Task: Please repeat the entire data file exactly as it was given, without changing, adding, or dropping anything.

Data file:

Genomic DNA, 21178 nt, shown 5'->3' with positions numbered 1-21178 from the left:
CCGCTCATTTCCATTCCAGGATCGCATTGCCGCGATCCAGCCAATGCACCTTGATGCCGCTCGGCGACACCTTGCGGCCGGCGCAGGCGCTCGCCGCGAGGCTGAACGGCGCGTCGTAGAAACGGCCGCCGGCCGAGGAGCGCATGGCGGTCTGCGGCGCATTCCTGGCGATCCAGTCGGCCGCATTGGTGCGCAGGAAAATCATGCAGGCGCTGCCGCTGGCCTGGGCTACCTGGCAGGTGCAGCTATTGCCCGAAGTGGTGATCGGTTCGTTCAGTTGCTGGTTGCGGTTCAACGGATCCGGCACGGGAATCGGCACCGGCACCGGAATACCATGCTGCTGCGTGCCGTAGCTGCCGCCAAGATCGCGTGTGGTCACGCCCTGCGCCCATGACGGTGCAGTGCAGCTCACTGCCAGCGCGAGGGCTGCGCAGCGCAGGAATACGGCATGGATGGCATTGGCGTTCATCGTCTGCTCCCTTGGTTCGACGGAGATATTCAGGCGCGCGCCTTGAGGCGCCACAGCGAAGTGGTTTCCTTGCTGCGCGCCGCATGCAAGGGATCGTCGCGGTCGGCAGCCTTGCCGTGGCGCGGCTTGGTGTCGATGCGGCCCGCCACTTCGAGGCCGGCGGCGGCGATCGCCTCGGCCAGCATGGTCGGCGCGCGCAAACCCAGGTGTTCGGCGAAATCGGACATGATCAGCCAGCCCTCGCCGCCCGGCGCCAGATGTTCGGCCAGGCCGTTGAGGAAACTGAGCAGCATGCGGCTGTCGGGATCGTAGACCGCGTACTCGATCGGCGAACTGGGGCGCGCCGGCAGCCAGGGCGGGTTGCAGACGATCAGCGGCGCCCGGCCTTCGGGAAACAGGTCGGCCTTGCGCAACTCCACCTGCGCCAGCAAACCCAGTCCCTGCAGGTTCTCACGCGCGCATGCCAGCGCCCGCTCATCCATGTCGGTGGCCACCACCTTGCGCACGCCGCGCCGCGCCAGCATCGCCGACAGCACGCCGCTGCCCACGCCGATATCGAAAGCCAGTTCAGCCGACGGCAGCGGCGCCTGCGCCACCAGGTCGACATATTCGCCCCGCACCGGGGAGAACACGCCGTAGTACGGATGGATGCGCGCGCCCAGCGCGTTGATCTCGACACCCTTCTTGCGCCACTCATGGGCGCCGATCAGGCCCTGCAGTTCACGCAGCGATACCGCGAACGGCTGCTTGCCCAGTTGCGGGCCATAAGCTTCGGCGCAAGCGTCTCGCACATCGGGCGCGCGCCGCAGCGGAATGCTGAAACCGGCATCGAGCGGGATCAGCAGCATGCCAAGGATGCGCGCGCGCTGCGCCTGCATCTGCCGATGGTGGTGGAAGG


Genomic DNA, 21178 nt, shown 5'->3' with positions numbered 1-21178 from the left:
CCGCTCATTTCCATTCCAGGATCGCATTGCCGCGATCCAGCCAATGCACCTTGATGCCGCTCGGCGACACCTTGCGGCCGGCGCAGGCGCTCGCCGCGAGGCTGAACGGCGCGTCGTAGAAACGGCCGCCGGCCGAGGAGCGCATGGCGGTCTGCGGCGCATTCCTGGCGATCCAGTCGGCCGCATTGGTGCGCAGGAAAATCATGCAGGCGCTGCCGCTGGCCTGGGCTACCTGGCAGGTGCAGCTATTGCCCGAAGTGGTGATCGGTTCGTTCAGTTGCTGGTTGCGGTTCAACGGATCCGGCACGGGAATCGGCACCGGCACCGGAATACCATGCTGCTGCGTGCCGTAGCTGCCGCCAAGATCGCGTGTGGTCACGCCCTGCGCCCATGACGGTGCAGTGCAGCTCACTGCCAGCGCGAGGGCTGCGCAGCGCAGGAATACGGCATGGATGGCATTGGCGTTCATCGTCTGCTCCCTTGGTTCGACGGAGATATTCAGGCGCGCGCCTTGAGGCGCCACAGCGAAGTGGTTTCCTTGCTGCGCGCCGCATGCAAGGGATCGTCGCGGTCGGCAGCCTTGCCGTGGCGCGGCTTGGTGTCGATGCGGCCCGCCACTTCGAGGCCGGCGGCGGCGATCGCCTCGGCCAGCATGGTCGGCGCGCGCAAACCCAGGTGTTCGGCGAAATCGGACATGATCAGCCAGCCCTCGCCGCCCGGCGCCAGATGTTCGGCCAGGCCGTTGAGGAAACTGAGCAGCATGCGGCTGTCGGGATCGTAGACCGCGTACTCGATCGGCGAACTGGGGCGCGCCGGCAGCCAGGGCGGGTTGCAGACGATCAGCGGCGCCCGGCCTTCGGGAAACAGGTCGGCCTTGCGCAACTCCACCTGCGCCAGCAAACCCAGTCCCTGCAGGTTCTCACGCGCGCATGCCAGCGCCCGCTCATCCATGTCGGTGGCCACCACCTTGCGCACGCCGCGCCGCGCCAGCATCGCCGACAGCACGCCGCTGCCCACGCCGATATCGAAAGCCAGTTCAGCCGACGGCAGCGGCGCCTGCGCCACCAGGTCGACATATTCGCCCCGCACCGGGGAGAACACGCCGTAGTACGGATGGATGCGCGCGCCCAGCGCGTTGATCTCGACACCCTTCTTGCGCCACTCATGGGCGCCGATCAGGCCCTGCAGTTCACGCAGCGATACCGCGAACGGCTGCTTGCCCAGTTGCGGGCCATAAGCTTCGGCGCAAGCGTCTCGCACATCGGGCGCGCGCCGCAGCGGAATGCTGAAACCGGCATCGAGCGGGATCAGCAGCATGCCAAGGATGCGCGCGCGCTGCGCCTGCATCTGCCGATGGTGGTGGAAGG